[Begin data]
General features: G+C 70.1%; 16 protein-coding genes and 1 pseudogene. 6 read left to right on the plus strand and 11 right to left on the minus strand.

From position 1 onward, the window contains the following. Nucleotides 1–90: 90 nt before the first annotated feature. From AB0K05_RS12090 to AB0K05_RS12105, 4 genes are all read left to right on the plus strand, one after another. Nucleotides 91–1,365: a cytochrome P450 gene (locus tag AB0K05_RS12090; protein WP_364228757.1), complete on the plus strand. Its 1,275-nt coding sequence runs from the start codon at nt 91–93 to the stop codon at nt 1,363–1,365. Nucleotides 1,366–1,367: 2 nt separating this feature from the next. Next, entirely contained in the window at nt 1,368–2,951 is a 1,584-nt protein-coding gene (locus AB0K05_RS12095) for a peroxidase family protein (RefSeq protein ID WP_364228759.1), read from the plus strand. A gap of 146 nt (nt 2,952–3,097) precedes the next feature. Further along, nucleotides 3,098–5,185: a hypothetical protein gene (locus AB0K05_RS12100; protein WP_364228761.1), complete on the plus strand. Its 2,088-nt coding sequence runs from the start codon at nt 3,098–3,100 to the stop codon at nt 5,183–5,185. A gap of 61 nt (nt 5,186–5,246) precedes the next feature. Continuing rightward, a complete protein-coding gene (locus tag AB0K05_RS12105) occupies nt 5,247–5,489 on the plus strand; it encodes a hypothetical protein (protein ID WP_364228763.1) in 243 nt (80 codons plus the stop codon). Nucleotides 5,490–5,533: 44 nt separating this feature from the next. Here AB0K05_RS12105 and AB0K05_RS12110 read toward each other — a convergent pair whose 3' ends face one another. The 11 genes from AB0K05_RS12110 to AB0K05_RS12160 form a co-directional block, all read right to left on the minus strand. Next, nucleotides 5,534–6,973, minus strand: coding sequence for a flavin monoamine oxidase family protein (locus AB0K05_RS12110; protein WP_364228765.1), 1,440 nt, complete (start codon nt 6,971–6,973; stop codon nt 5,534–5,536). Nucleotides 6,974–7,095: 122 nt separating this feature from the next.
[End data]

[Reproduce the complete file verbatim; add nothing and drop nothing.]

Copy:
General features: G+C 70.1%; 16 protein-coding genes and 1 pseudogene. 6 read left to right on the plus strand and 11 right to left on the minus strand.

From position 1 onward, the window contains the following. Nucleotides 1–90: 90 nt before the first annotated feature. From AB0K05_RS12090 to AB0K05_RS12105, 4 genes are all read left to right on the plus strand, one after another. Nucleotides 91–1,365: a cytochrome P450 gene (locus tag AB0K05_RS12090; protein WP_364228757.1), complete on the plus strand. Its 1,275-nt coding sequence runs from the start codon at nt 91–93 to the stop codon at nt 1,363–1,365. Nucleotides 1,366–1,367: 2 nt separating this feature from the next. Next, entirely contained in the window at nt 1,368–2,951 is a 1,584-nt protein-coding gene (locus AB0K05_RS12095) for a peroxidase family protein (RefSeq protein ID WP_364228759.1), read from the plus strand. A gap of 146 nt (nt 2,952–3,097) precedes the next feature. Further along, nucleotides 3,098–5,185: a hypothetical protein gene (locus AB0K05_RS12100; protein WP_364228761.1), complete on the plus strand. Its 2,088-nt coding sequence runs from the start codon at nt 3,098–3,100 to the stop codon at nt 5,183–5,185. A gap of 61 nt (nt 5,186–5,246) precedes the next feature. Continuing rightward, a complete protein-coding gene (locus tag AB0K05_RS12105) occupies nt 5,247–5,489 on the plus strand; it encodes a hypothetical protein (protein ID WP_364228763.1) in 243 nt (80 codons plus the stop codon). Nucleotides 5,490–5,533: 44 nt separating this feature from the next. Here AB0K05_RS12105 and AB0K05_RS12110 read toward each other — a convergent pair whose 3' ends face one another. The 11 genes from AB0K05_RS12110 to AB0K05_RS12160 form a co-directional block, all read right to left on the minus strand. Next, nucleotides 5,534–6,973, minus strand: coding sequence for a flavin monoamine oxidase family protein (locus AB0K05_RS12110; protein WP_364228765.1), 1,440 nt, complete (start codon nt 6,971–6,973; stop codon nt 5,534–5,536). Nucleotides 6,974–7,095: 122 nt separating this feature from the next.